You are here

Patrick Boudreault Gallaudet University, USA

Dr. Patrick Boudreault is currently an Associate Professor in the Department of American Sign Language and Deaf Studies at Gallaudet University in Washington, D.C., where he oversees the Master’s in Sign Language Education program. Hailing from Quebec City, Canada, he is a native user of Langue des Signes Québécoise and is fluent in American Sign Language, English and French. He holds a Ph.D. in Educational Psychology from the University of Manitoba at Winnipeg, a M.Sc. degree in Communication Sciences and Disorders from McGill University, and a B.A. degree in Linguistics from Université du Québec à Montréal. He has been involved in the field of sign language teaching and Deaf Studies for more than 20 years in both Canada and the United States. Prior to joining the faculty at Gallaudet University, Dr. Boudreault was an Assistant Professor at California State University, Northridge, where he played an instrumental role in the exponential growth of one most venerable Deaf Studies programs in the United States.

Dr. Boudreault has collaborated with researchers across North America on a variety of research topics related to the Deaf community and sign language. Since 2005, he has collaborated with Dr. Christina Palmer of University of California, Los Angeles. Together, they have received substantial funding from the National Institutes of Health for Deaf Genetics Projects to investigate the impact of genetic testing and genetic counseling for the deaf genes, Connexin 26 and 30, on the Deaf community in California. He and Dr. Palmer also seek to increase the Deaf community’s access to culturally and linguistically appropriate health literacy materials in both ASL and English.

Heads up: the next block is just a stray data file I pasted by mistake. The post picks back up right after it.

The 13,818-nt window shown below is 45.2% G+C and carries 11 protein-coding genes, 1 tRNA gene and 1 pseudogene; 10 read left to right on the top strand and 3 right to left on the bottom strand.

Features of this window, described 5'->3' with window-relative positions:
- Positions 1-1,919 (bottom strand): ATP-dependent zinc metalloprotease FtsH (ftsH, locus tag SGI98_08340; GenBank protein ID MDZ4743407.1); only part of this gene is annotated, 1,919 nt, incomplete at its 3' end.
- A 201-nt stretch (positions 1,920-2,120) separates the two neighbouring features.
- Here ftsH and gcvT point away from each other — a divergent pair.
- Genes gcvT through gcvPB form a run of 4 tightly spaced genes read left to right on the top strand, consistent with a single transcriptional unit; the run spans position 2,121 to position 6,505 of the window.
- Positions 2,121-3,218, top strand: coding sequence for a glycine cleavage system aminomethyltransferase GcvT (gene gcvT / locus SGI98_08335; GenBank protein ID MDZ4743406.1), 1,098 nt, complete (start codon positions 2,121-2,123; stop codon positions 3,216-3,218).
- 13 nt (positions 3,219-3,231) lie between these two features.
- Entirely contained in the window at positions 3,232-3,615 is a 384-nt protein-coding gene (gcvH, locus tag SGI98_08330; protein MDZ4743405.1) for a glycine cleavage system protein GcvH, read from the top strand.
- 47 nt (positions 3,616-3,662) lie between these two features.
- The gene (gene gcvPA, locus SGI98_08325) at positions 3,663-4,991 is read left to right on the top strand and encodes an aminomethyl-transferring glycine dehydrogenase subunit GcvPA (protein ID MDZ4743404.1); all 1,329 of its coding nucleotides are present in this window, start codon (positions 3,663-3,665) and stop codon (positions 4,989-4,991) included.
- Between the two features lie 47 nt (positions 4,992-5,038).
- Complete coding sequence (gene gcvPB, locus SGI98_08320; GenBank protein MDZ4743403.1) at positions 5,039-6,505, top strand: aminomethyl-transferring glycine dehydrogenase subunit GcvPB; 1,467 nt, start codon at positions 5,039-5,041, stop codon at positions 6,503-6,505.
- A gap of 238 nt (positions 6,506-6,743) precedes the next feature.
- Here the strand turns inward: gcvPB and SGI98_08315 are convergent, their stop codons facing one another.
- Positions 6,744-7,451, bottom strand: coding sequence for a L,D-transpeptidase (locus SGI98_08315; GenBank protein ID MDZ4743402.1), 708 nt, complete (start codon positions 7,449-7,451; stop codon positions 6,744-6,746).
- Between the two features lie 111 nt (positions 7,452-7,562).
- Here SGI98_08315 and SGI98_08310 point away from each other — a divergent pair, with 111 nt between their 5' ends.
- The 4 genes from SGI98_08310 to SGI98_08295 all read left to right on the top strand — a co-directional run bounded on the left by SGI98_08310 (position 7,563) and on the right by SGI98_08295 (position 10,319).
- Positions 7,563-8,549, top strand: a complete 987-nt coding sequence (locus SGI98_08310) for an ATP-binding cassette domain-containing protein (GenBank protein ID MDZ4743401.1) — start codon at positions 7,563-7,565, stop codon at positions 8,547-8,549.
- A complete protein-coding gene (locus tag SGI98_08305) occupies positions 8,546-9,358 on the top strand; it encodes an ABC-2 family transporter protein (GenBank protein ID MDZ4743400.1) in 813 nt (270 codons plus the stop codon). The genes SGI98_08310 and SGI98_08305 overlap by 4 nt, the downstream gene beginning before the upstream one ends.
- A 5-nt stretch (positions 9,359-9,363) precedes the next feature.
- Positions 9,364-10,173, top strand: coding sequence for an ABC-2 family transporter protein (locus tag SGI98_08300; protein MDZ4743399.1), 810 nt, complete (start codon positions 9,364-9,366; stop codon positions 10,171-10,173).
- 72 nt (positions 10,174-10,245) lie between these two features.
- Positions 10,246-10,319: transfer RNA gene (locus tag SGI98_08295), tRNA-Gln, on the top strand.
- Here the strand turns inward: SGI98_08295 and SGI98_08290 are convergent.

More broadly, Dr. Boudreault’s primary areas of interest revolve around the topics of sign language translation and interpreting, mapping sign language acquisition, developing and designing sign language assessment tools, and most recently, examining sign languages as heritage languages. At the heart of his research lies his passion for the preservation and embrace of sign language diversity with an aim toward promoting its social and academic currency. His work, academic and otherwise, is grounded in advocating for sign language as the most accessible and natural means of communication for the Deaf community.